Classification is a system of coding and organizing objects, be they books, species or whatever. In the library stacks, we expect to find books with largely corresponding subject matter shelved together. Similarly, in a local, regional or continental flora, we expect to find similar plants 'shelved' together. Placement of Penstemon and allied genera in the Plantaginaceae is the funcitonal equivalent of placing floras in with the cookbooks: it does not serve direct discovery.
Users of floras use floras because they want to know the name of a plant. Although polyphylletic, the "Scrophs" served this objective. Find a tubular corolla, often brightly colored, often 2-lipped, capsular fruit plant and fish about in the key to Scrophs...
Taxonomy and classification are often incorrectly equated, to do so is to conflate. Taxonomy is a system of classification, A taxonomic system is a particular type classification: a classification based on phyllogenetic relatedness is one system. An alternative 'system' often used in flora guidebooks is flower color.
Placement of Penstemon, Collinsia, Kecklilla, Tonella (California plants) and others (Chelone, Chinophila, Russelia,
Tetranema etc) in the Plantaginaceae, along with dozens upon dozens of equally diverse tribes and genera creates a discordant grouping. An expanded Plantaginaceae is a discordant grouping. Recognizing Plantaginaceae becomes difficult. What key feature does one use to equate these plants? In my opinion, none!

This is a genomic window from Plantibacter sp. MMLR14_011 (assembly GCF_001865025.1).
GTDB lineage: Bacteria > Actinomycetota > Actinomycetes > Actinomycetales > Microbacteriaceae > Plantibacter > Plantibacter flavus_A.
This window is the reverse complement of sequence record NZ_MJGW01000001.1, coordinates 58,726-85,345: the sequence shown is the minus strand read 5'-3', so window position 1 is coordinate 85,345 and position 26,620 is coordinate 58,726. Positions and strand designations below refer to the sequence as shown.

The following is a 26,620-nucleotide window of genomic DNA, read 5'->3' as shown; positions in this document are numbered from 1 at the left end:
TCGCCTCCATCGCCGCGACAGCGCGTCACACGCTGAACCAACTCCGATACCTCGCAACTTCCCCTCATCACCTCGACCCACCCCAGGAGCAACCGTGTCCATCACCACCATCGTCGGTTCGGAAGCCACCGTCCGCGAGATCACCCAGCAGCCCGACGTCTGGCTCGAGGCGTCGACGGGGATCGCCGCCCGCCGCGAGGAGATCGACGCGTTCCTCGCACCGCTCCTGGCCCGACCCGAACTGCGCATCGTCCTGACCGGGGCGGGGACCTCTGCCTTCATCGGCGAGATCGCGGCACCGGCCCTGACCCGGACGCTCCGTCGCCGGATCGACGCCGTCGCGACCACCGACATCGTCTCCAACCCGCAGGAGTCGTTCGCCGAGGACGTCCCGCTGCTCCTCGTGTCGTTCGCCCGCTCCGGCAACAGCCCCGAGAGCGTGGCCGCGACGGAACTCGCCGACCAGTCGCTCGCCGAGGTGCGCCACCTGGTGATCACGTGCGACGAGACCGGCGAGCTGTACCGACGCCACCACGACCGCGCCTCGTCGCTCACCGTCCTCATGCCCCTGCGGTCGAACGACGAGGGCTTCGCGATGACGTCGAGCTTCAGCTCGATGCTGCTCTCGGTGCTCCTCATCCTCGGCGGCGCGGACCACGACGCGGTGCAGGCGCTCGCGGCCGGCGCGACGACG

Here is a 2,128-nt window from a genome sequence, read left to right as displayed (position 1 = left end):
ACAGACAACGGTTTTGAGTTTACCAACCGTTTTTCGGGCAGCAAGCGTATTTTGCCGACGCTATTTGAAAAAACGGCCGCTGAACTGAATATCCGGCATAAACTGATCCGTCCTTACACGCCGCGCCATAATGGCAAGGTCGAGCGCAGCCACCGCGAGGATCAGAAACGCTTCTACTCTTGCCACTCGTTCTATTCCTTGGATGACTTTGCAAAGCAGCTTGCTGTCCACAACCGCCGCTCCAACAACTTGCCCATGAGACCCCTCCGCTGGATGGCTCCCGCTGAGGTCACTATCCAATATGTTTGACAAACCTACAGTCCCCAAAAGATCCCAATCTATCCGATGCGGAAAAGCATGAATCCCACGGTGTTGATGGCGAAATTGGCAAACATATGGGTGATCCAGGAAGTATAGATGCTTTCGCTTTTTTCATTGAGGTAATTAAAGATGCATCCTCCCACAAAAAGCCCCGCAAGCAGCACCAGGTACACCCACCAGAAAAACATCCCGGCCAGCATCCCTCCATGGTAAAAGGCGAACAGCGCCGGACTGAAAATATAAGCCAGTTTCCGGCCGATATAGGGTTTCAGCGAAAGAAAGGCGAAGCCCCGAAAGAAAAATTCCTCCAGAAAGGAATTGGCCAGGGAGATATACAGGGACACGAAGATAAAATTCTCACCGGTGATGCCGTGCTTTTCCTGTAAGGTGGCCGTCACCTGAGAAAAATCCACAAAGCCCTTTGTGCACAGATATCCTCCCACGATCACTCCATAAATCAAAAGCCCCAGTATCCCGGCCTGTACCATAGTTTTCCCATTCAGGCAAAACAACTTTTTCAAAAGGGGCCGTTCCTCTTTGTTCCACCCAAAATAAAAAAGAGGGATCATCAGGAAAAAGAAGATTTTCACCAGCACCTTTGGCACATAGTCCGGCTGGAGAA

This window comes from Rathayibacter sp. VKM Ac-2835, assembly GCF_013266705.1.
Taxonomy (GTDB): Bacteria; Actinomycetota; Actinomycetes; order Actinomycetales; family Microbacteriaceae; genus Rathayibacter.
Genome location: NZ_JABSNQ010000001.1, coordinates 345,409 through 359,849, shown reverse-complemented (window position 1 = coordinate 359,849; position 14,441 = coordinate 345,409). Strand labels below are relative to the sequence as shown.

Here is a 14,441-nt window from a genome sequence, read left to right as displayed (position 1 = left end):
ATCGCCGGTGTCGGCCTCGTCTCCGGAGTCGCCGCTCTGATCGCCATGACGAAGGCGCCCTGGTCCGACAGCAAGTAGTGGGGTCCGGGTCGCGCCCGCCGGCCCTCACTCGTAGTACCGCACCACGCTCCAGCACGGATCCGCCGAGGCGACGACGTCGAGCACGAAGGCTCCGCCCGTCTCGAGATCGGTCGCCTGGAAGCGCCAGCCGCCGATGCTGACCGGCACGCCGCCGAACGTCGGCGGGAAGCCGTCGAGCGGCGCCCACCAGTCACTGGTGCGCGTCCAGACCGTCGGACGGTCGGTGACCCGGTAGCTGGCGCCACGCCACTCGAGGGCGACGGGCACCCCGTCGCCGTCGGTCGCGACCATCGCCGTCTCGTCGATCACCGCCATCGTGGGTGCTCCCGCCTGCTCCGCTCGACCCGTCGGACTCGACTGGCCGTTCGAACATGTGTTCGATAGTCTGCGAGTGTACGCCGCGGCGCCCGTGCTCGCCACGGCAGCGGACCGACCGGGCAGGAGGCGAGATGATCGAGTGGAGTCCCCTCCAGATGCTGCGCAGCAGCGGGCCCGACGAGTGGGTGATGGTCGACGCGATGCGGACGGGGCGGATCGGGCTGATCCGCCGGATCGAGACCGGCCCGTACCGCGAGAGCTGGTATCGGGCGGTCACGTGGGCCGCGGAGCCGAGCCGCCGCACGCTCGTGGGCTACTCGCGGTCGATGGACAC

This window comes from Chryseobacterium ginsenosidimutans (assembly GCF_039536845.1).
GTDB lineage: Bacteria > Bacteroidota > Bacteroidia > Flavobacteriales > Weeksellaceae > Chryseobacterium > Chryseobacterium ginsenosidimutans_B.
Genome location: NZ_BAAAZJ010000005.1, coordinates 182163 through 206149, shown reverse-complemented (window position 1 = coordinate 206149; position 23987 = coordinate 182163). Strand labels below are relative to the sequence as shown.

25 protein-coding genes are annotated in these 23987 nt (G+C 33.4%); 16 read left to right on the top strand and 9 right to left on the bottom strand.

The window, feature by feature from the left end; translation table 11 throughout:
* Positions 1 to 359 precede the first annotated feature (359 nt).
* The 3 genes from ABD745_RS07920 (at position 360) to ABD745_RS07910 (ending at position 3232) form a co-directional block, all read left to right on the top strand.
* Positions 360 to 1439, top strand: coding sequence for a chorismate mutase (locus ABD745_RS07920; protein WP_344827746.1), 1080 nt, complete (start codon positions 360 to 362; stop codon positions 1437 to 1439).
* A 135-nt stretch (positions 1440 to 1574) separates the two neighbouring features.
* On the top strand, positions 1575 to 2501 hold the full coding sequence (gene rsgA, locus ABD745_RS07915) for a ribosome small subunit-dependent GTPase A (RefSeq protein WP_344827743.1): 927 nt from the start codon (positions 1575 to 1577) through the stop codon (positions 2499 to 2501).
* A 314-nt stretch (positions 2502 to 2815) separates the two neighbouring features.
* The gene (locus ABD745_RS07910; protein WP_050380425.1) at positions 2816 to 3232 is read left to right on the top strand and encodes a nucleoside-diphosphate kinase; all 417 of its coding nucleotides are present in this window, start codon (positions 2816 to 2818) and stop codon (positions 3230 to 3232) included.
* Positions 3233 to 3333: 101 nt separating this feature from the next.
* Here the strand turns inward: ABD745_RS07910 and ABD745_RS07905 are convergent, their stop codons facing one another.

The point: in a regional flora, if one is such dire need to use a phyllogenetic system, why be bashful? After all, we no longer grumble about splitting up artificial, aggregate genera (vis Stipa into many genera) although sometimes revert to these aggregates.
Penstemon is a member of the Chelonaceae Martinov, containing Chelone, Chinophila, Collinsia, Keckiella, Pensteomon, Russelia, Tetranema, Tonella and Uroskinnera. All are New World, bird or bee pollinated, large showy flowered (or for Collinsia, unusual in their "pseudo-papillanceous flowers). Placement of Brookea auriculata of Asia is the only outlier in that genus should it belong here.
The problem with an expanded Plantaginaceae is that is a library where no two books shelved next to one another share much information. Make families that are closely related lineages consisting of groupings of genera and their radiant species. The expanded Plantaginaceae is not a natural family.
California botanists, recognize the Chelonaceae.